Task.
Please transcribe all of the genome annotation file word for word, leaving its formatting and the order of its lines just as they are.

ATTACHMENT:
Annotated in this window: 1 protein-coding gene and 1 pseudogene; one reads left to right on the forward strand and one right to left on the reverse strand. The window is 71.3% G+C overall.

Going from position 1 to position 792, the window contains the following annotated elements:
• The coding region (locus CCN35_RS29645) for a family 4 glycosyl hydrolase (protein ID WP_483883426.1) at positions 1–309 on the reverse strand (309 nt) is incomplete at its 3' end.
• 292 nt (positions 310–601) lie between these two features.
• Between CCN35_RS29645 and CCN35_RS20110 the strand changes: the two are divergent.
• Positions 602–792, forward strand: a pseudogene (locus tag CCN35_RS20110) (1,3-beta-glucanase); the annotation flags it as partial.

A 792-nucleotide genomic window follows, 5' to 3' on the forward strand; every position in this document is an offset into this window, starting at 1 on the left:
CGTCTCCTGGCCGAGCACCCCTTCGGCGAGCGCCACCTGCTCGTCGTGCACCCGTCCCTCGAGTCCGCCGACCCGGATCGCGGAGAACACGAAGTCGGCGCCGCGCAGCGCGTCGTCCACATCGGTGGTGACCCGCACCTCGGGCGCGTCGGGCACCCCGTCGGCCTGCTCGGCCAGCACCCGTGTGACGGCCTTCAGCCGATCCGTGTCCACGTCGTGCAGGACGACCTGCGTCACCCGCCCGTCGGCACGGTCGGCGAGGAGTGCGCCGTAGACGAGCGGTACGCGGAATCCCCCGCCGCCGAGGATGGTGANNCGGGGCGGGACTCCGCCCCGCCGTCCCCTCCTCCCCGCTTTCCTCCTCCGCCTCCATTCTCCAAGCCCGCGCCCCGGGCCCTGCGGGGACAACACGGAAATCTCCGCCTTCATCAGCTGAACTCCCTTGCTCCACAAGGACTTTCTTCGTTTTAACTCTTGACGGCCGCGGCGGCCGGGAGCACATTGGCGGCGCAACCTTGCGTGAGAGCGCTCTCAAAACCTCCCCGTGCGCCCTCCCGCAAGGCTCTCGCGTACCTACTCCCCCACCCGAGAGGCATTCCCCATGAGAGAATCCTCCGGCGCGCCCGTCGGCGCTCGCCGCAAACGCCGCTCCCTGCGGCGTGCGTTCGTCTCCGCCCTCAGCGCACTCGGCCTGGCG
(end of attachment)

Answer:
Annotated in this window: 1 protein-coding gene and 1 pseudogene; one reads left to right on the forward strand and one right to left on the reverse strand. The window is 71.3% G+C overall.

Going from position 1 to position 792, the window contains the following annotated elements:
• The coding region (locus CCN35_RS29645) for a family 4 glycosyl hydrolase (protein ID WP_483883426.1) at positions 1–309 on the reverse strand (309 nt) is incomplete at its 3' end.
• 292 nt (positions 310–601) lie between these two features.
• Between CCN35_RS29645 and CCN35_RS20110 the strand changes: the two are divergent.
• Positions 602–792, forward strand: a pseudogene (locus tag CCN35_RS20110) (1,3-beta-glucanase); the annotation flags it as partial.

A 792-nucleotide genomic window follows, 5' to 3' on the forward strand; every position in this document is an offset into this window, starting at 1 on the left:
CGTCTCCTGGCCGAGCACCCCTTCGGCGAGCGCCACCTGCTCGTCGTGCACCCGTCCCTCGAGTCCGCCGACCCGGATCGCGGAGAACACGAAGTCGGCGCCGCGCAGCGCGTCGTCCACATCGGTGGTGACCCGCACCTCGGGCGCGTCGGGCACCCCGTCGGCCTGCTCGGCCAGCACCCGTGTGACGGCCTTCAGCCGATCCGTGTCCACGTCGTGCAGGACGACCTGCGTCACCCGCCCGTCGGCACGGTCGGCGAGGAGTGCGCCGTAGACGAGCGGTACGCGGAATCCCCCGCCGCCGAGGATGGTGANNCGGGGCGGGACTCCGCCCCGCCGTCCCCTCCTCCCCGCTTTCCTCCTCCGCCTCCATTCTCCAAGCCCGCGCCCCGGGCCCTGCGGGGACAACACGGAAATCTCCGCCTTCATCAGCTGAACTCCCTTGCTCCACAAGGACTTTCTTCGTTTTAACTCTTGACGGCCGCGGCGGCCGGGAGCACATTGGCGGCGCAACCTTGCGTGAGAGCGCTCTCAAAACCTCCCCGTGCGCCCTCCCGCAAGGCTCTCGCGTACCTACTCCCCCACCCGAGAGGCATTCCCCATGAGAGAATCCTCCGGCGCGCCCGTCGGCGCTCGCCGCAAACGCCGCTCCCTGCGGCGTGCGTTCGTCTCCGCCCTCAGCGCACTCGGCCTGGCG